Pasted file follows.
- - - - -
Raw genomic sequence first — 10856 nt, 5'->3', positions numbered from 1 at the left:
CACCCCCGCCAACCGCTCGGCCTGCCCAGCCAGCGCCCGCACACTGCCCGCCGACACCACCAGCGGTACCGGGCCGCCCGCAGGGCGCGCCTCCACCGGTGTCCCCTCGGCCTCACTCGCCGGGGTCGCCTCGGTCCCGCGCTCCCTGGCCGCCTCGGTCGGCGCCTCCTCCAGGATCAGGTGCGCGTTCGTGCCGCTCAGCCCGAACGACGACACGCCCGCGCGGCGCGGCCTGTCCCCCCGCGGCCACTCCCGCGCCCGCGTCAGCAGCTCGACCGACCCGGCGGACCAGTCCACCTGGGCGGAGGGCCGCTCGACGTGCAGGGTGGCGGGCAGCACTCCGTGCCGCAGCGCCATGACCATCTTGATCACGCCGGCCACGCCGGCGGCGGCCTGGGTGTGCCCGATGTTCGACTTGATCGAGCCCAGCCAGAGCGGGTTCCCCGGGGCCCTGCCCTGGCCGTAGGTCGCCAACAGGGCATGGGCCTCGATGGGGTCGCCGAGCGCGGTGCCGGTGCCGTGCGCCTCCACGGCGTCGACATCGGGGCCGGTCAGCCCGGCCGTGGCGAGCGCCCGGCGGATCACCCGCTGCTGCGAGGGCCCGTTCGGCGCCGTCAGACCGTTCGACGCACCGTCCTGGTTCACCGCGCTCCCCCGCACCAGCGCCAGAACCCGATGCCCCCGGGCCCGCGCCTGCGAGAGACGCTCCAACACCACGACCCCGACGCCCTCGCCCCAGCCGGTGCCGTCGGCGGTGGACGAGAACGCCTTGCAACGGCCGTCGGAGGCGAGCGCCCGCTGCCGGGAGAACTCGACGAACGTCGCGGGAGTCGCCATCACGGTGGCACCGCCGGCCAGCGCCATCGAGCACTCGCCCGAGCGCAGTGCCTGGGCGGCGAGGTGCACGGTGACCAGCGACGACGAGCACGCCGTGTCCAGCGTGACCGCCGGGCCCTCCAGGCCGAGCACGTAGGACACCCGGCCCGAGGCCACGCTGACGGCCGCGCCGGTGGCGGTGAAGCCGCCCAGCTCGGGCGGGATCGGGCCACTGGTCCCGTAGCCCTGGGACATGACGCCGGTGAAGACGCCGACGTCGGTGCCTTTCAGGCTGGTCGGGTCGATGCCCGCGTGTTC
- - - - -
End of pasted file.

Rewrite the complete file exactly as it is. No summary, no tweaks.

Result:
Raw genomic sequence first — 10856 nt, 5'->3', positions numbered from 1 at the left:
CACCCCCGCCAACCGCTCGGCCTGCCCAGCCAGCGCCCGCACACTGCCCGCCGACACCACCAGCGGTACCGGGCCGCCCGCAGGGCGCGCCTCCACCGGTGTCCCCTCGGCCTCACTCGCCGGGGTCGCCTCGGTCCCGCGCTCCCTGGCCGCCTCGGTCGGCGCCTCCTCCAGGATCAGGTGCGCGTTCGTGCCGCTCAGCCCGAACGACGACACGCCCGCGCGGCGCGGCCTGTCCCCCCGCGGCCACTCCCGCGCCCGCGTCAGCAGCTCGACCGACCCGGCGGACCAGTCCACCTGGGCGGAGGGCCGCTCGACGTGCAGGGTGGCGGGCAGCACTCCGTGCCGCAGCGCCATGACCATCTTGATCACGCCGGCCACGCCGGCGGCGGCCTGGGTGTGCCCGATGTTCGACTTGATCGAGCCCAGCCAGAGCGGGTTCCCCGGGGCCCTGCCCTGGCCGTAGGTCGCCAACAGGGCATGGGCCTCGATGGGGTCGCCGAGCGCGGTGCCGGTGCCGTGCGCCTCCACGGCGTCGACATCGGGGCCGGTCAGCCCGGCCGTGGCGAGCGCCCGGCGGATCACCCGCTGCTGCGAGGGCCCGTTCGGCGCCGTCAGACCGTTCGACGCACCGTCCTGGTTCACCGCGCTCCCCCGCACCAGCGCCAGAACCCGATGCCCCCGGGCCCGCGCCTGCGAGAGACGCTCCAACACCACGACCCCGACGCCCTCGCCCCAGCCGGTGCCGTCGGCGGTGGACGAGAACGCCTTGCAACGGCCGTCGGAGGCGAGCGCCCGCTGCCGGGAGAACTCGACGAACGTCGCGGGAGTCGCCATCACGGTGGCACCGCCGGCCAGCGCCATCGAGCACTCGCCCGAGCGCAGTGCCTGGGCGGCGAGGTGCACGGTGACCAGCGACGACGAGCACGCCGTGTCCAGCGTGACCGCCGGGCCCTCCAGGCCGAGCACGTAGGACACCCGGCCCGAGGCCACGCTGACGGCCGCGCCGGTGGCGGTGAAGCCGCCCAGCTCGGGCGGGATCGGGCCACTGGTCCCGTAGCCCTGGGACATGACGCCGGTGAAGACGCCGACGTCGGTGCCTTTCAGGCTGGTCGGGTCGATGCCCGCGTGTTC